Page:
As we headed up that steep hill out of the aid station, that climb was the closest I came all day to actually vomiting. I tried to talk to Robbie, but couldn’t talk as my voice was quivering and my stomach was ready to blow. I stopped talking, power hiked up it, refocused and avoided “the exorcist” inside me. There was about a three mile climb leading to the Colorado Trail and it hurt. Once we hit the Colorado Trail, my whole world was rocked! After hours of pushing my body to the limits with very few calories, it was no longer working with me. I was bonking. I’ve never bonked in my life and that feeling was startling. I got dizzy, disoriented, and no longer had any energy or interest in continuing on. I told Robbie I needed a break and put my head against a tree. I was stripped raw and needed to find a way to climb out of the abyss. As much as I hated it, I asked Robbie for a gel. I got it down, dealt with the familiar turning stomach and told Robbie I was ready to try and move a little. We started moving a little faster than a stroll and about fifteen minutes later, I asked for another gel. I was coming back from hell and Robbie was key in keeping me moving, helping me refocus on something other than the negative and even got me to run. It was a hard blow and we lost about 30 minutes all in all, but what happened next was nuts. I started dropping a couple 8-ish minute miles heading into the Tree Line aid station. Robbie got me going and we hardly stopped. We caught about three other runners heading into Tree Line and I felt like I was back in the game, only 10 minutes behind schedule. Robbie was a Godsend pacer and brought me back from the dead.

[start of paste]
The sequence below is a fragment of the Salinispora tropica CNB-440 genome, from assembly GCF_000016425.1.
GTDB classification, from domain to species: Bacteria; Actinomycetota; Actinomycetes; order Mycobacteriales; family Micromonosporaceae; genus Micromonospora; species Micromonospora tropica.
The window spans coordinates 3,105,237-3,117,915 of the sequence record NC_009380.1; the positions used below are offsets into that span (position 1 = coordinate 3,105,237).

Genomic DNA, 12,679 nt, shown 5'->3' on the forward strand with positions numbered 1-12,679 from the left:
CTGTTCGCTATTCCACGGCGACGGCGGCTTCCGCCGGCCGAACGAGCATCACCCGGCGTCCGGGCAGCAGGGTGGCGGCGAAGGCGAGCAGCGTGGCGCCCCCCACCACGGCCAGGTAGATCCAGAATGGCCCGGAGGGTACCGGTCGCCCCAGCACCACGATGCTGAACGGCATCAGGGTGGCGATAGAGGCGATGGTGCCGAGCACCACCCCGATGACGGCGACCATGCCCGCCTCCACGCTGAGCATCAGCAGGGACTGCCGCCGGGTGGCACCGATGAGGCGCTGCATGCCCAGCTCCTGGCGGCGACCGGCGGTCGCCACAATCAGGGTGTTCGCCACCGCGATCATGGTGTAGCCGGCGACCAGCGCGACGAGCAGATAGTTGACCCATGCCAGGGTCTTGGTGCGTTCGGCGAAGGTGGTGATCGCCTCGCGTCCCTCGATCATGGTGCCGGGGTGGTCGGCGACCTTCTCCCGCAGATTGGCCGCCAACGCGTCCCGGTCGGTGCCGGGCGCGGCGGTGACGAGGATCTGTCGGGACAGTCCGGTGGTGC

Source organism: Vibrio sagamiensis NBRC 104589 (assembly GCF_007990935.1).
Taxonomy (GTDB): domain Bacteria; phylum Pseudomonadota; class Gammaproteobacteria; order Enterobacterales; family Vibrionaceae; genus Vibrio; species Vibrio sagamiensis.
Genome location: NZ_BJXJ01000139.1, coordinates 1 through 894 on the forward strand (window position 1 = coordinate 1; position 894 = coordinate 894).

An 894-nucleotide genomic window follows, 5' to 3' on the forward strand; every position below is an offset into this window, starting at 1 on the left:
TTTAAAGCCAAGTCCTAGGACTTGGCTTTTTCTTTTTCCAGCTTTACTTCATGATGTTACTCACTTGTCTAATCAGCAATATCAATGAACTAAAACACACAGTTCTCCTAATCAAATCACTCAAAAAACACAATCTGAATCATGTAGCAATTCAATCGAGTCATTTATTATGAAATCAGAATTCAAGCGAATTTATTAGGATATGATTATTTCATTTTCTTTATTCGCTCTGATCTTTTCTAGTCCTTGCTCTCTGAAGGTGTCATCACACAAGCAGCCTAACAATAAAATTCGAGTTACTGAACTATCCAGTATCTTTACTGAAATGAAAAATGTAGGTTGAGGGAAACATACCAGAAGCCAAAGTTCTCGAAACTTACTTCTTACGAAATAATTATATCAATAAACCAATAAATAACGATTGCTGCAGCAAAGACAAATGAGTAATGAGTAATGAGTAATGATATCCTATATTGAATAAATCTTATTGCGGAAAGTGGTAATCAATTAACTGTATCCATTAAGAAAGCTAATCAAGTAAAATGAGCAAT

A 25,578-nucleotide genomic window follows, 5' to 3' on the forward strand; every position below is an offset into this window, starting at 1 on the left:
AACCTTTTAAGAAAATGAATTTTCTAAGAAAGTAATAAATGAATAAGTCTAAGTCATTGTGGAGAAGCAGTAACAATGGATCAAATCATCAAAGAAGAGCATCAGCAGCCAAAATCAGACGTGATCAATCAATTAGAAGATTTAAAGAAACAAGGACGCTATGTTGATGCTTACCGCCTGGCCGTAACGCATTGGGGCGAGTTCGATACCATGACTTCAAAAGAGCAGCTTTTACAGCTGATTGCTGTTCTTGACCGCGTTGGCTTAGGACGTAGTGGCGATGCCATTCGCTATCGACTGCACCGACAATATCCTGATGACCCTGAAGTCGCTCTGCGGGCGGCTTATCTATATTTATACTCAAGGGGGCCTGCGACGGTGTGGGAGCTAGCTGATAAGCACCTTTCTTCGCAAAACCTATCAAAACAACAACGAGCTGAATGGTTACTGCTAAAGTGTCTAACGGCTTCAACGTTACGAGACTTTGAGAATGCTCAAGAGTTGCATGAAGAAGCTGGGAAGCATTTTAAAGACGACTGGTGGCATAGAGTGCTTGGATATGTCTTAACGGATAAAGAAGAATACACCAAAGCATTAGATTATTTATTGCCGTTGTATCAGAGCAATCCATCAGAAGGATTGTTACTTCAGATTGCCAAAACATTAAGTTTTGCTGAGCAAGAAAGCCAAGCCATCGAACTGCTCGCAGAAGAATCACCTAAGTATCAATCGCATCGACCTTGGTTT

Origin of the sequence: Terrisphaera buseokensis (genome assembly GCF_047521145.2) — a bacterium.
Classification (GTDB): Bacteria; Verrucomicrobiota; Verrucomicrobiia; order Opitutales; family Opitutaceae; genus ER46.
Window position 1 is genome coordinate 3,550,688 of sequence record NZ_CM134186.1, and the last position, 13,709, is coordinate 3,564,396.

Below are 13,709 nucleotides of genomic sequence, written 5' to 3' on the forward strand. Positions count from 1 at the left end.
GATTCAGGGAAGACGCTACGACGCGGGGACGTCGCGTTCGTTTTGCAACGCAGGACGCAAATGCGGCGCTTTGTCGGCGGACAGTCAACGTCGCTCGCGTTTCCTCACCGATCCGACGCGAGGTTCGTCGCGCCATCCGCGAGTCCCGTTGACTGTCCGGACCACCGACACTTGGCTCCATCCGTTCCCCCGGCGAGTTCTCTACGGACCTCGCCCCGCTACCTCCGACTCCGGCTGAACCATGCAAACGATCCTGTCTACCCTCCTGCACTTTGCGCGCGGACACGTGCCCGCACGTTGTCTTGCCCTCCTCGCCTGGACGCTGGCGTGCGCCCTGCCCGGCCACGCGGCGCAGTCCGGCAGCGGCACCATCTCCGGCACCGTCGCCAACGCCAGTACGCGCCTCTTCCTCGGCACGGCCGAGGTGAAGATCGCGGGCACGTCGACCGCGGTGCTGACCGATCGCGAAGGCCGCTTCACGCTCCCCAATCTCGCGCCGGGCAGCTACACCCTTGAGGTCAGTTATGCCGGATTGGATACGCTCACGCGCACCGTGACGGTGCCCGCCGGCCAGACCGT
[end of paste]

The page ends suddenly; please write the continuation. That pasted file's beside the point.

We made it to Tree Line and a happy crew welcomed me with lots of praise. I asked for bacon and powered that down. I grabbed my new pacer, Jon, who is a fantastic runner and friend. He had his hands full with the next 20-mile segment, including Powerline and the lake trail …in the dark!!

Tree Line to May Queen ~ 71 to 86 miles

The bacon didn’t sit well, of course, and I immediately started complaining to Jon again about my stomach. If there is one regret I have about this race, it’s that I complained so much to my pacers and my crew. To that point, I apologize to you all. But I digress! Jon and I were actually running pretty well heading back into the Outward Bound aid station. We made it to the horrible field again and I warned Jon about all the holes. I did not fall, fortunately, and we made it into the aid station, where I grabbed my headlamp from the crew. We were in and out fast. As much as I wanted to be happy about knocking each aid station off my list, I was still finding myself in a negative place where I could only think about the hardships still ahead of me. That’s something I need to work on for my next race …positivity.